Writing a good dissertation takes more than research. It lies in how well you can expound your arguments, how you clear counterarguments and how attentive you are to detail. Finally, follow every rule and guideline your professors gave you for the best results.
The professors who read your college papers are like a jury. They listen very keenly at your first few lines. If the arguments are valid, you will probably get a pass in the project. If your opening statements feel vague to committee, they will probably not pay much attention to the rest of your paper. As a student therefore, treat this project with the high quality it deserves. And if you are not sure of what the standards you need to maintain, read the guide below.Learn more
If your objective is to stand out from the rest of your colleagues, stand out in how you make arguments. Be clear as possible. State your main topic clearly, and add your supporting arguments clearly and precisely. Avoid vagueness in the process, and steer clear of general terms you found as you did your research. In most cases, college professors are usually more interested in how well you can argue your points rather than how great your research area sounds. With that in mind, also anticipate possible counterarguments and address them in a way that makes all your points clear to everyone.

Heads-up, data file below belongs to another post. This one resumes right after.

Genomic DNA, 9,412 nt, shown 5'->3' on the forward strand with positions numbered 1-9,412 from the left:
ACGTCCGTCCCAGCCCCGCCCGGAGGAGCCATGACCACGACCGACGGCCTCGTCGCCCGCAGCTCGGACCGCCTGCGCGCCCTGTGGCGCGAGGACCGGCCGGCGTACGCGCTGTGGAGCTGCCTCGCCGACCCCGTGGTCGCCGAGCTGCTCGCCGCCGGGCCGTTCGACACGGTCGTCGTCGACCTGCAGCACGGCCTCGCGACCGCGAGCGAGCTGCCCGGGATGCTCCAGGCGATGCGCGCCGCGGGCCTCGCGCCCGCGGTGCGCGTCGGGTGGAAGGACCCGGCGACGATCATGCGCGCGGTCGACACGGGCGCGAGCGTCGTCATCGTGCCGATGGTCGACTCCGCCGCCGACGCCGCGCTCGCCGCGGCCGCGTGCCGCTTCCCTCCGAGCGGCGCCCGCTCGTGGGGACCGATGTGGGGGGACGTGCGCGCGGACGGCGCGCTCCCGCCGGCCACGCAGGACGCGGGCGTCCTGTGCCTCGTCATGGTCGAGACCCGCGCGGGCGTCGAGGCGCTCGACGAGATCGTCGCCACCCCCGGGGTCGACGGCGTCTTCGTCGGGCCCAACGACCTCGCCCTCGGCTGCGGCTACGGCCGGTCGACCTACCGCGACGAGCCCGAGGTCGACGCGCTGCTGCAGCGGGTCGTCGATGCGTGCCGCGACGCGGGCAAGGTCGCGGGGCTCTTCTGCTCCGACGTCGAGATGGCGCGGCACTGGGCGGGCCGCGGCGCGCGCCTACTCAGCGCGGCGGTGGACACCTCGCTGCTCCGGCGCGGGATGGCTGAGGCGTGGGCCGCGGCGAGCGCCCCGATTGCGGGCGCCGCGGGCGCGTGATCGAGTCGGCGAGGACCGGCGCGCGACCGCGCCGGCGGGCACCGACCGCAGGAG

Before you commence your project, you need a suitable topic. There are numerous areas of life you could research about while in college, but the goal should be to narrow down all possible ideas into a straightforward, suitable topic. Review your interests carefully therefore, look at possible complications, ambiguities and settle down for the topic you found most suitable. Keep in mind that your chosen topic should have at least two sections; one that explain what it is to argue and enough support for your argument. Again, take down notes as you finalize your arguments and ideas. It is common to forget great argument points that could make a change in the flow of your paper, but you don’t have to.
A good dissertation shouldn’t be written in a question format. It should instead have an argument side of it, without which you have nothing to write about. Writing, for example, “why is still illiteracy a problem in the 21st century?” can’t be a good expository essay for the simple fact that it is not an argument. Rephrasing the question list several ideas for your arguments wouldn’t do justice to your college paper either. You need to create some tension with your topic, and let your audience get attracted to read what you have to offer them.
One reason why many college students fail in important essays is because of how they base their arguments. You are writing a dissertation after all and not a moral argument. If you say, for example, “illiteracy in less developed countries is rampant because of evil leaders and stupid cultures,” you will probably raise more questions than necessary. Some of the professors who read your paper will probably get mad at you for your arguments. And when you begin to anger people instead of wow them with your arguments, your paper will be in vain.